December 05, 2009 | Graham

Abbott to get boost from byelections

#Higgins and #Bradfield will give Abbott a positive boost in his leadership and should significantly change the terms of the AGW debate.
There has been a number of byelections caused by the Opposition since they lost office in 2007. Mayo and Lyne were both similar to this one in that the ALP did not contest. In both those seats there was a large protest vote against the Coalition which resulted in one of those seats – Lyne – being lost.
The media expected the Liberal Party to do badly in these byelections, with some justification given the leadership mess, and the presupposition that an anti-ETS position was at odds with the electorate. (If you want to know what the electorate really thought click here.)
That the Liberal Party actually had a swing towards it after preferences means that the media will have to write it up as a good result, given their previous expectation and reporting.
This means a number of things.

  • The Liberals will be more comfortable with Abbott, so it should make it easier for him to assert his leadership in the short-term
  • The media can’t dimiss Abbott as being out of the mainstream and unelectable
  • AGW and the ETS will be subjected to closer scrutiny as it is now obvious that a large number of electors do not automatically regard them as reasons to vote for the government

That in Higgins the Greens ran high profile global warming hysteric Clive Hamilton who has argued democracy is not up to the challenge of dealing with global warming reinforces that last point. Perhaps now we will see some Australian coverage of the fraud that has been exposed amongst some of the paleo-climatologists working out of the Hadley Climate Research Unit and their international peers with data records deliberately manipulated to show exaggerated late 20th Century warming.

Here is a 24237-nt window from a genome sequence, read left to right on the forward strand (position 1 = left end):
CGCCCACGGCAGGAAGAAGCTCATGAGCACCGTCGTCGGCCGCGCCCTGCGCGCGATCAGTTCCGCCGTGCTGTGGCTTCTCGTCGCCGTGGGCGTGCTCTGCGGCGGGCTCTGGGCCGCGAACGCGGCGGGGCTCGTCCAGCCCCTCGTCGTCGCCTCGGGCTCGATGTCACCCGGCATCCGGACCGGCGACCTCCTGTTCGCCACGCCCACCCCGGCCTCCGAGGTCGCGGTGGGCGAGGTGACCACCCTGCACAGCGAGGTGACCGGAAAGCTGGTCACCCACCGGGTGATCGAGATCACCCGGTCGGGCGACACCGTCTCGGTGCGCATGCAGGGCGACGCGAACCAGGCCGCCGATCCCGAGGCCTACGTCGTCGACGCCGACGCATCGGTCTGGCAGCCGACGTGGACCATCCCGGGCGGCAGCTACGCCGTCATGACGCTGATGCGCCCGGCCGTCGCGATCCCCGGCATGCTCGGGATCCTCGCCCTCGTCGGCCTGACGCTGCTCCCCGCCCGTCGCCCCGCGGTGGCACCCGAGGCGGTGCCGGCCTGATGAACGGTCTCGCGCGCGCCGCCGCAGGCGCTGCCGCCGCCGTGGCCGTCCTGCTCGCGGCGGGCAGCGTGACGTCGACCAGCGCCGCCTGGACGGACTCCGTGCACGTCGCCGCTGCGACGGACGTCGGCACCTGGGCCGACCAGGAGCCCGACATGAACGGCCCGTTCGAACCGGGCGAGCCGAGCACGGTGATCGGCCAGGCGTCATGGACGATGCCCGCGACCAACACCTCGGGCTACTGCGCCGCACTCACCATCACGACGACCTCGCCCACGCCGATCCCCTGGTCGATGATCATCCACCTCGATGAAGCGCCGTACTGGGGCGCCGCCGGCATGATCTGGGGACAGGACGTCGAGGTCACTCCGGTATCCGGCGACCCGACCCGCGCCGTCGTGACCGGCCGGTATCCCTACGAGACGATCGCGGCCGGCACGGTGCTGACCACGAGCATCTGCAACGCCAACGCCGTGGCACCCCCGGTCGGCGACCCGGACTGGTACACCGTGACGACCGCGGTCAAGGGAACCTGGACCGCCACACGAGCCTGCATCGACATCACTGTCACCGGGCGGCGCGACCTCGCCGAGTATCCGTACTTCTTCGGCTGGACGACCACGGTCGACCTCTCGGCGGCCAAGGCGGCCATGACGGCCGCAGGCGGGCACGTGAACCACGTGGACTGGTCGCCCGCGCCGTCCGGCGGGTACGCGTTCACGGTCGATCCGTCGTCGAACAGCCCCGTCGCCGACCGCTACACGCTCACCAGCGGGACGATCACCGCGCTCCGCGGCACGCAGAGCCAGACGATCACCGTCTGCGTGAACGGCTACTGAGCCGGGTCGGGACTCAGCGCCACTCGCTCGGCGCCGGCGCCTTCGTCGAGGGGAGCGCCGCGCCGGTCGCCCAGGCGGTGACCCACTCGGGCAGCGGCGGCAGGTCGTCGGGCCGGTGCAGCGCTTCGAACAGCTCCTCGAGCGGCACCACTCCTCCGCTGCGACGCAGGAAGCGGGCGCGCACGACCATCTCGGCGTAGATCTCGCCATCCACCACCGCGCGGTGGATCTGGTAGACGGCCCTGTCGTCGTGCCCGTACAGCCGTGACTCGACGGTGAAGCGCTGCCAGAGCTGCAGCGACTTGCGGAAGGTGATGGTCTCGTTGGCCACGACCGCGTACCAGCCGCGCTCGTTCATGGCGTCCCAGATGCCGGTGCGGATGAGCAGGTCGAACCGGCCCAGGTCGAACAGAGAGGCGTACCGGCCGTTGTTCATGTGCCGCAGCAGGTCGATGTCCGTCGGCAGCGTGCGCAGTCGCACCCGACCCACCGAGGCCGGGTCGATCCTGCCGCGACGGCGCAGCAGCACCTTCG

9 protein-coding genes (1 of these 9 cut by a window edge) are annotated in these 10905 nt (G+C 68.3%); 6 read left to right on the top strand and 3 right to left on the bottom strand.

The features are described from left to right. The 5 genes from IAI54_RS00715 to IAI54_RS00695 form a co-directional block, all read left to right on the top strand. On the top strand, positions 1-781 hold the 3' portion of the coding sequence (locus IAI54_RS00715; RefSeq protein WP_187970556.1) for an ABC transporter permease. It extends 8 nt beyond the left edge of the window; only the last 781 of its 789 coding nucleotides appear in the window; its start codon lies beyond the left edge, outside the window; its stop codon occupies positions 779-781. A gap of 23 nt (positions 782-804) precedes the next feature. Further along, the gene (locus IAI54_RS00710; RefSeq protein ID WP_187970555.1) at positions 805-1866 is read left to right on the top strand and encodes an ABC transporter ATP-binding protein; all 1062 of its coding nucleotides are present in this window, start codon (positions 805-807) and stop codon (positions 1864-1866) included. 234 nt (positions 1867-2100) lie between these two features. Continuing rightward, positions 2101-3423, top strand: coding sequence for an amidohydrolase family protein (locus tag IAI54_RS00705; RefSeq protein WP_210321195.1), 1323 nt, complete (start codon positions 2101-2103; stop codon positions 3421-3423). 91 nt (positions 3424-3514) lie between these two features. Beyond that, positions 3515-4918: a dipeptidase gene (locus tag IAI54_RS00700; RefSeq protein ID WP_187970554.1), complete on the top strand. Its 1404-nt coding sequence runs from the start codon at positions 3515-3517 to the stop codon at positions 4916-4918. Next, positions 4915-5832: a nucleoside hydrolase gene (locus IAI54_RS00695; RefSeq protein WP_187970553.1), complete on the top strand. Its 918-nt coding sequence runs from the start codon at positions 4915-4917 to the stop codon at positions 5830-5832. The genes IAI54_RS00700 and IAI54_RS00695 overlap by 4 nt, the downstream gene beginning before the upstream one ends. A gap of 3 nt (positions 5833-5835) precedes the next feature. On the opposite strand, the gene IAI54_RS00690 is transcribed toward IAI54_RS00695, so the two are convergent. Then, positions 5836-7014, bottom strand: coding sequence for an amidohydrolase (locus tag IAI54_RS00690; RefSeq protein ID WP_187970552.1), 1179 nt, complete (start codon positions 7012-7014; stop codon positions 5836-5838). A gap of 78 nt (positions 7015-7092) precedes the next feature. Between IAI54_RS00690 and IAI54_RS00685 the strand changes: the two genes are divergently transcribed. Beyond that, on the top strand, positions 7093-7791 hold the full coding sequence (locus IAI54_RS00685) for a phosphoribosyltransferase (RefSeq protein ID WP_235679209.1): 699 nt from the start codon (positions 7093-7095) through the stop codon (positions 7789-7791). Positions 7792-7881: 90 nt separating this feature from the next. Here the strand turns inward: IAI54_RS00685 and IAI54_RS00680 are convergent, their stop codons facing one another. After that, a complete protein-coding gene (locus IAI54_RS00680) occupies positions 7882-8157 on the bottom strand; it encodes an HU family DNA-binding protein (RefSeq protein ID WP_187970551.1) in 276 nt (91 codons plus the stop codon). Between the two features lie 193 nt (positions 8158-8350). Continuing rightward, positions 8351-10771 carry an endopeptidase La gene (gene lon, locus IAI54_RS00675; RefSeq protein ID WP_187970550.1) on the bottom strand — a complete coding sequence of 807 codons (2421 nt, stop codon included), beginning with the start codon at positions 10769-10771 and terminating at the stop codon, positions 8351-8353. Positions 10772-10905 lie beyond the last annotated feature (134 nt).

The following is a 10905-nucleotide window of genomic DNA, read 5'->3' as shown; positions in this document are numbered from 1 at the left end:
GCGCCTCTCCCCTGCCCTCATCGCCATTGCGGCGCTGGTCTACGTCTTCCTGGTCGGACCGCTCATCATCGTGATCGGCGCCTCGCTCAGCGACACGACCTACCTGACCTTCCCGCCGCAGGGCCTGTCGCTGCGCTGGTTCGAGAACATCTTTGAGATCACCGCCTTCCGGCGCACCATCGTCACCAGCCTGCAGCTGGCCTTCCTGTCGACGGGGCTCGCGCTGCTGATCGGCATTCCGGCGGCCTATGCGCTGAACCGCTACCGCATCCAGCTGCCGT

Abbott’s elevation was based almost entirely on the ETS issue, so any change in the terms of debate will help him. It will also probably harden his line on it.
These results make it less lkely that the government will call a double dissolution. They demonstrate that a good result is not a foregone conclusion, and that the Greens are not necessarily going to do well.
But paradoxically the result makes Abbott’s task harder because in the public’s mind it will make him a more serious contender for PM. That means electors will be watching him more closely and demanding more of him. So while it helps his authority in the short-term, it puts him under more pressure in the longer term.
Note: I am not suggesting that Abbott will win the next election, as some on FB appear to think I am. I still expect Labor to win the next federal election which has been my consistent position since the last election. (Added 6:48 a.m. December 6, 2009)

Posted by Graham at 9:30 pm | Comments (2) |
Filed under: Australian Politics


  1. Kevin Rudd has now got a real opposition.The corporate media is strangely quiet about “Climate Gate”.The US Congress is having an enquiry into the authenicity of the emails.
    This is an enormous issue since the whole argument about AGW ,the necessity for carbon taxes hangs in the balance.
    It does make you wonder what the real agendas are.Who benefits from and new form of derivative traded on the stock market and who gets the tax benefits?
    Senator Jay Rockefeller wants to censor the internet.He has drafted a bill to do so and Obama echoes this sentiment talking about the need to tackle cyber terrorism.Whose side are they on?

    Comment by ARJAY — December 6, 2009 @ 1:49 pm

  2. Abbott is Mark Latham reborn. He too will frighten the horses.

    Comment by shal — December 8, 2009 @ 10:09 am

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